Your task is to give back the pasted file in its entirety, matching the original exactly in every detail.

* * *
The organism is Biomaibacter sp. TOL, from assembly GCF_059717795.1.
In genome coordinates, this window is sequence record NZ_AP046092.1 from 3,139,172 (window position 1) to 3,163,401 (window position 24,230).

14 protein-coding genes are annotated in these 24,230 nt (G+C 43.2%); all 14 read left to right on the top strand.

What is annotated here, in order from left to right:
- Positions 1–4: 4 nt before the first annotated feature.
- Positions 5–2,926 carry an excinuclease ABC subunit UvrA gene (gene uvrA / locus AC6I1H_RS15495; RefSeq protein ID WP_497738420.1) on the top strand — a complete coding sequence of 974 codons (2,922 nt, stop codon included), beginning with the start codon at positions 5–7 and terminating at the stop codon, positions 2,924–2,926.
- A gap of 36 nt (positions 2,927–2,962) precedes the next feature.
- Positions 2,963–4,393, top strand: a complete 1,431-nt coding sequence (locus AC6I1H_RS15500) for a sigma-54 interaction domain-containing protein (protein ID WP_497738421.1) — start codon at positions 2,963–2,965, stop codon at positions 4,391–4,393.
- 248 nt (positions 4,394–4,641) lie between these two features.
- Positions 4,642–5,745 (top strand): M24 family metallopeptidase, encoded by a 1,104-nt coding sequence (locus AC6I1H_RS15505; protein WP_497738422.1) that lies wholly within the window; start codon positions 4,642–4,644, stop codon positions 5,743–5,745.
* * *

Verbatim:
The organism is Biomaibacter sp. TOL, from assembly GCF_059717795.1.
In genome coordinates, this window is sequence record NZ_AP046092.1 from 3,139,172 (window position 1) to 3,163,401 (window position 24,230).

14 protein-coding genes are annotated in these 24,230 nt (G+C 43.2%); all 14 read left to right on the top strand.

What is annotated here, in order from left to right:
- Positions 1–4: 4 nt before the first annotated feature.
- Positions 5–2,926 carry an excinuclease ABC subunit UvrA gene (gene uvrA / locus AC6I1H_RS15495; RefSeq protein ID WP_497738420.1) on the top strand — a complete coding sequence of 974 codons (2,922 nt, stop codon included), beginning with the start codon at positions 5–7 and terminating at the stop codon, positions 2,924–2,926.
- A gap of 36 nt (positions 2,927–2,962) precedes the next feature.
- Positions 2,963–4,393, top strand: a complete 1,431-nt coding sequence (locus AC6I1H_RS15500) for a sigma-54 interaction domain-containing protein (protein ID WP_497738421.1) — start codon at positions 2,963–2,965, stop codon at positions 4,391–4,393.
- 248 nt (positions 4,394–4,641) lie between these two features.
- Positions 4,642–5,745 (top strand): M24 family metallopeptidase, encoded by a 1,104-nt coding sequence (locus AC6I1H_RS15505; protein WP_497738422.1) that lies wholly within the window; start codon positions 4,642–4,644, stop codon positions 5,743–5,745.